Second Union

Second Union

STAR TREK REWIND: “Dream Catcher”

“We have the ability to see what you want and give it to you.”

Getting into the swing of things, Dal (promoting himself to captain) decides to land the Protostar on a mysterious, unidentified planet swimming in unusual, root-like tendrils that ultimately capture the ship and strand the small crew. The holographic Janeway (Kate Mulgrew) recommends a survey team be dispatched to study unusual thoron emissions. Gwyn (Ella Purnell), confined to the brig, escapes when she is left unsupervised.

She tries to steal the ship and bring it back to her father, the Diviner (John Noble), but the planet’s tendrils latch onto the ship and keep it from moving. Gwyn (and Dal) shortly discover that this is a planet of illusion; the “dreamcatcher” of the title. In Native American mythology, the dreamcatcher is a hoop of willow, decorated with feathers, arrowheads, or beads that catch bad dreams in its webs of string while good dreams pass safely through.

I don’t know how much of what Dal or Gwyn wants is truly dreams or simply wishes. There is a difference between the two concepts. Dreams may be unattainable while wishes are plausible. I don’t think this is a planet of lost dreams or broadcasts of wishes, but what I called a “planet of illusion.” In 1961, Russian science fiction author Stanislaw Lem published Solaris (since made into a television movie in 1968, a film by Andrei Tarkovsky in 1972, and a Steven Soderbergh film starring George Clooney in 2002).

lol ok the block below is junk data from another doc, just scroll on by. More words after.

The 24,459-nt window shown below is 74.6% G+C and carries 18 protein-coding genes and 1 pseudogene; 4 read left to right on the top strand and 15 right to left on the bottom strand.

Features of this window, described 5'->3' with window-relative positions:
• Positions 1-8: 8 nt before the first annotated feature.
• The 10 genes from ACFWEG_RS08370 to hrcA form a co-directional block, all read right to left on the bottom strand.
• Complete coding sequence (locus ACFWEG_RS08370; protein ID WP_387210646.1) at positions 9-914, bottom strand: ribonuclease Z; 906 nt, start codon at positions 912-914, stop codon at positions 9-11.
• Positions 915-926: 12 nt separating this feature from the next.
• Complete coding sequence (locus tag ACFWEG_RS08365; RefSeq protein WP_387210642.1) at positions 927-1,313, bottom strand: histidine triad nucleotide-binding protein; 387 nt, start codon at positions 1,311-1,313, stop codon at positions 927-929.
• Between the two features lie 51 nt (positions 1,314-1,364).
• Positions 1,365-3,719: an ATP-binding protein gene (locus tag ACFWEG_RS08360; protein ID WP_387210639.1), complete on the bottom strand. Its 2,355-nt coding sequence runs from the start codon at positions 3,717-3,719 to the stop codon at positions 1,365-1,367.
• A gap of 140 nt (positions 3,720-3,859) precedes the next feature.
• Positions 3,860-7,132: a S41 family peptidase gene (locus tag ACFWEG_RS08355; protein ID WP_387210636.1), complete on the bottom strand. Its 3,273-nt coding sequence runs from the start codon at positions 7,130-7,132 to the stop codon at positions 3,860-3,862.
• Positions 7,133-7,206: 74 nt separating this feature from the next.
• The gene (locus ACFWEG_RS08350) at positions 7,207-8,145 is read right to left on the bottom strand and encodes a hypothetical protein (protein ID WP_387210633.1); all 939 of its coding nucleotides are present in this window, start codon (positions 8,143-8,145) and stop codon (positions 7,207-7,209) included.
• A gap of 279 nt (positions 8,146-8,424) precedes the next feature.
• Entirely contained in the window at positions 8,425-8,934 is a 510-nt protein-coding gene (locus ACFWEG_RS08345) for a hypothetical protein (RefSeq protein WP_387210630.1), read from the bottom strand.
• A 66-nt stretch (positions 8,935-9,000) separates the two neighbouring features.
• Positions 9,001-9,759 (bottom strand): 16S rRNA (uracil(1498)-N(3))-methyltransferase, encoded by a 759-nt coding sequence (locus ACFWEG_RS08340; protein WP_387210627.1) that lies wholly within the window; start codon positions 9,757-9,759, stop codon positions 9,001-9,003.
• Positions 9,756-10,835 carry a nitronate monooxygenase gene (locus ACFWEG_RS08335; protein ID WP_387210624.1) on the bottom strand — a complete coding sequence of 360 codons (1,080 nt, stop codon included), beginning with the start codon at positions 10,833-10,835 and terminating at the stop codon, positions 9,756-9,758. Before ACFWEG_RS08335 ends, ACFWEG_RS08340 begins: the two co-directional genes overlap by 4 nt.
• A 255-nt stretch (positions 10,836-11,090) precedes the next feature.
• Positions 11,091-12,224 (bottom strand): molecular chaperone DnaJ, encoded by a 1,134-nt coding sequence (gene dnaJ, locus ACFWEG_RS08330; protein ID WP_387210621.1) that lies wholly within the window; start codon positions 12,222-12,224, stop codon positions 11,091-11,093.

“Dream Catcher” plays (at least for its first part) like an homage to Solaris. Gwyn sees her father. Dal sees his parents. There is something more malevolent at work here than in Solaris, in which a living planet provides illusions (or copies) of people to keep their wayward astronauts company. One such illusion in “Dream Catcher” provides the image of Janeway, only for the image to be consumed in tendrils and demand that Gwyn stays on the planet forever.

Solaris was a passive force that sought to seduce, whereas this planet seems like a monster. A lonely monster to be sure, but still a monster. This is heavy stuff for an animated series aimed at kids. Solaris was one of my favorite books (as well as both movie adaptations) and I always wondered if the living planet wasn’t simply a stand-in for the afterlife.

It was obvious a wholly inappropriate Nexus from Star Trek Generations was a variation of Solaris, but there was less an air of ambiguity and more a repetition of the unreal in that construct. Additionally, the Nexus seemed more like a drug than anything else. When we wrap this episode, Dal, Gwyn, and the others realize they are trapped on this strange planet. This is everything Star Trek should be, and Prodigy continues to impress me.

Star Trek Rewind explores the Star Trek universe. From Archer to Janeway, Kirk to Picard, and Georgiou to Sisko — boldly read what no one has read before!

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